Redskins are holding on to the ball this year

rg3tackled.jpg

Redskins are holding on to the ball this year

The Redskins have become much better at a very important aspect of football—holding on to the football.

Last year they turned the ball over 35 times. As is usually the case with most teams, the quarterback position was responsible for the lion’s share of the giveaways. Rex Grossman threw 20 interceptions in 13 games while John Beck was picked off four times in three-plus games. Grossman lost five fumbles for a total of 25 turnovers while Beck lost one for a total of five.

The rest of the team managed to hold on to the ball pretty well. Roy Helu Jr. lost two fumbles while Jabar Gaffney, Terrence Austin, and Fred Davis lost one each.

The turnovers did not come in bunches, they were spread out over the season. The Redskins tied a record by having at least one turnover in every game they played.

(I had a Twitter exchange with @redskinfootpaul. He said it felt like there was a turnover every half. I checked the records and found that he wasn’t quite right. Of the 32 halves of football the Redskins played in 2011, they went turnover free in seven of them.)

This year it is a different story. Through 10 games, the Redskins have nine giveaways. On their current pace they will finish he year with 14 or 15 turnovers.

Quarterback Robert Griffin III is responsible for most of the turnovers. He has thrown three interceptions and lost two fumbles. The other giveaways came on two Kirk Cousins interceptions and lost fumbles by Alfred Morris and Santana Moss.

A good chunk of the Redskins’ turnovers this year came in one half. Four came in the second half of the game against the Giants.

They have had five turnover-free games, including the last three in a row. 

Toughness, versatility the keys to Redskins’ 2016 draft class.

grudendraftrefframe_1.jpg

Toughness, versatility the keys to Redskins’ 2016 draft class.

The Redskins added seven players in the draft class of 2016 and many of them share some common traits.

“I'm very excited about these guys, really,” Jay Gruden said to the media after the draft was over. “I think the theme is we got some football players. We got some versatile guys who can do a lot of different things. Tough guys, who love the game of football. We're excited about them, they all bring great attitude to this organization. They're going to play hard and they're good people.”

Gruden seems to be particularly impressed with a pair of defensive players, fifth-round lineman Matt Ioannidis out of Temple and inside linebacker Steven Daniels, a seventh-round pick out of Boston College.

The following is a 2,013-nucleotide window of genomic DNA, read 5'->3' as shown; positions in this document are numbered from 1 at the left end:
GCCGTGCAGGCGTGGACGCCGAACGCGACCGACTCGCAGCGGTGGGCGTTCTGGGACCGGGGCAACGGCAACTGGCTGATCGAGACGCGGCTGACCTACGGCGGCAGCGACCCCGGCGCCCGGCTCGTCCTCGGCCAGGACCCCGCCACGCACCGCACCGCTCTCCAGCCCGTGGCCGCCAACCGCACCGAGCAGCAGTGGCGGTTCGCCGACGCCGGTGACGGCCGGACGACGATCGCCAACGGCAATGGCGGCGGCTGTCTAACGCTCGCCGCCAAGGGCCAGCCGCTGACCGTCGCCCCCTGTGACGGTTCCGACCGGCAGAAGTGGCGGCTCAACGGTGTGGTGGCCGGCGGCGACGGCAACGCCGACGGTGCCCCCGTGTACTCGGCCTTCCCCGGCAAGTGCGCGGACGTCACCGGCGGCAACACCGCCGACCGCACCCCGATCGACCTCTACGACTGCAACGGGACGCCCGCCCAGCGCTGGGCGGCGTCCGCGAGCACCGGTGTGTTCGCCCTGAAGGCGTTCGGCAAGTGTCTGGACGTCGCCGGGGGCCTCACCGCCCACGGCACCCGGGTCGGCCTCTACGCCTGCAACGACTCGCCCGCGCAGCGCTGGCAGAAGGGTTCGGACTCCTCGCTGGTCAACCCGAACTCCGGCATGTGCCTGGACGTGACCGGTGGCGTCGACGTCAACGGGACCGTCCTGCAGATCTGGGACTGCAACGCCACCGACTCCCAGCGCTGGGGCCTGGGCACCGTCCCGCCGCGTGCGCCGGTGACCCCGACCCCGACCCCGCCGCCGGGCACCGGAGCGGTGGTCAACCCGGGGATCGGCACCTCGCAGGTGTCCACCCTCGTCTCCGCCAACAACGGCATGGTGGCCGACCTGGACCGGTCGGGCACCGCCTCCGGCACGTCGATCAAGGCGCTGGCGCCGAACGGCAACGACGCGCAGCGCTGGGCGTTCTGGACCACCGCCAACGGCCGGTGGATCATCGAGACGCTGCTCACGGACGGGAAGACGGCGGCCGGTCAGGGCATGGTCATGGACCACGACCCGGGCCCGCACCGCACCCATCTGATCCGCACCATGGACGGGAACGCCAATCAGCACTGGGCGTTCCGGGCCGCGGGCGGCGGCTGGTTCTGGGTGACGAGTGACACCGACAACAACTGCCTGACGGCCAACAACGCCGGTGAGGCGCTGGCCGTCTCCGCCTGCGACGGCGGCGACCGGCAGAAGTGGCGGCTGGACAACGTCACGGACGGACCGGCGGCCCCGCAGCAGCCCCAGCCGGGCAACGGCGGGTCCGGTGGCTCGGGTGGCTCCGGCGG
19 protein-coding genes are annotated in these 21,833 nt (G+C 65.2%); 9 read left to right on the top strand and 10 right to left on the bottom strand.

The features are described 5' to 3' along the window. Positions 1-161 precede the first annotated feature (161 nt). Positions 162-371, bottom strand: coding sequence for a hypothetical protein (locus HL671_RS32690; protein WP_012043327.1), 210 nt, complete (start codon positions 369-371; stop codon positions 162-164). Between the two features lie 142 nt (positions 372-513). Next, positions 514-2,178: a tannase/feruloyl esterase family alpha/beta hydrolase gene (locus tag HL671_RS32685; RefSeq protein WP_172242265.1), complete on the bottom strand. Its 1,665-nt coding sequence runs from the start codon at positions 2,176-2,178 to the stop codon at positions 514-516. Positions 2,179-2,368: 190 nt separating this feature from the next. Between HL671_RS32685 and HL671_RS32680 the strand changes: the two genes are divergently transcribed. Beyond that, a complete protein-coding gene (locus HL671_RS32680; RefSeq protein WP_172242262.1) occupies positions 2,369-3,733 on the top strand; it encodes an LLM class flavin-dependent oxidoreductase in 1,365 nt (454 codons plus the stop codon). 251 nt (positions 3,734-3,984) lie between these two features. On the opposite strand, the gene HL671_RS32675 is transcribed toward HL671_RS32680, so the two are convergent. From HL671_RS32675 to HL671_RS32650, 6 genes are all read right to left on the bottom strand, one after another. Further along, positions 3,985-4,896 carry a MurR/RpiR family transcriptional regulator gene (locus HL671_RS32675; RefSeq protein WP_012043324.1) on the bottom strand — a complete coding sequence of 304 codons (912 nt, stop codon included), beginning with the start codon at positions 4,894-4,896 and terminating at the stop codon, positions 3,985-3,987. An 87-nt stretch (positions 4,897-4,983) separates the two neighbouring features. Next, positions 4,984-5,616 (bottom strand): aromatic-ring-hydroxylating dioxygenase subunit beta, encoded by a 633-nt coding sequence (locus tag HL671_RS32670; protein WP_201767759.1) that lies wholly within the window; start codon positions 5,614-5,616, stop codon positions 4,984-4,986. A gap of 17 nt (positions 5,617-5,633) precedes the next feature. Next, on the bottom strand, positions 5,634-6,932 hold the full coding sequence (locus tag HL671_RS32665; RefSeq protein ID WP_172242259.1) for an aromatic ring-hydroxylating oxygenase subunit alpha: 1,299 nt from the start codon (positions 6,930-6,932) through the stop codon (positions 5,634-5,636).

“Steven Daniels is very tough,” said Gruden. “When he hits you, he thumps you.”

Like Daniels, Ioannidis was the captain of the defensive unit. Gruden said that he loved his relentless play and said that “he’s a tough guy.”

Ioannidis and Su’a Cravens, the team’s second-round pick out of USC, will both play a number of roles on defense. Ioannidis could add 15-20 pounds (he is listed at 299) and play nose tackle or he could play all along the line. Cravens is a dime linebacker but he could play outside linebacker and strong safety in other situations as well.

Gruden said that the Redskins were able to emphasize toughness and versatility because they weren’t buttonholed into being forced to draft particular positions because they didn’t have anyone there.

“We didn't have a lot of glaring needs, like 'oh, my gosh we're totally incompetent at this position,’” he said. “I felt really good about the depth on our footbal team already, now that the draft is about adding a lot of good football players and adding guys that are tough.”

The team used toughness and other factors as tiebreakers when selecting among players.

“When you're in the draft and it's close between a couple of different guys, the toughness, maybe the special teams factor, the versatility, being a captain, all that stuff factors into it,” said Gruden. “You're always going to err on the side of tough, loves football.”

Josh Norman quickly acclimates to D.C. - attends White House Correspondents Dinner

2016-04-25t17-21-20.617z-1280x720.jpg

Josh Norman quickly acclimates to D.C. - attends White House Correspondents Dinner

Just a week into his Redskins tenure, new CB Josh Norman is enjoying the D.C. life, attending in the White House Correspondent's Dinner. 

@jno24's welcome to DC, the White House Corespondent Dinner! #whcd #RedSkins #HTTR #DC

A photo posted by Jeanine Juliano (@jeanine_juliano) on

Norman came to the 'Skins with much fanfare; an unusual release from a franchise tag in Carolina made him a free agent and Washington swooped in quickly. Norman signed a massive five-year, $75 million contract, and is expected to start at cornerback this fall opposite Bashaud Breeland.

Just hours before donning his tuxedo and heading downtown, Norman was spotted at FedEx Field meeting Redskins rookies Josh Doctson, Su'a Cravens and Kendall Fuller.

It's been a busy day for Norman, and depending what you hear about #NerdProm, the night is just getting started.

Redskins' last pick in draft is speedy Georgia running back

grudendraftrefframe_1.jpg

Redskins' last pick in draft is speedy Georgia running back

It took them their entire draft but the Redskins finally got a running back on their roster. They took Keith Marshall of Georgia with their seventh-round pick (No. 242 overall).

Marshall, 5-11 and 219 pounds, was supposed to be the Bulldogs’ next great back, but due to injuries and the emergence of Nick Chubb he never really got the chance.

He is the fastest player in the draft, if you go by his combine 40 times. He ran 4.31 in Indianapolis, the fastest time recorded this year.

Marshall will line up behind Matt Jones and probably Chris Thompson on the Redskins’ running back depth chart. He will get a chance to earn snaps on third down and possibly as a rotational back teaming with Jones.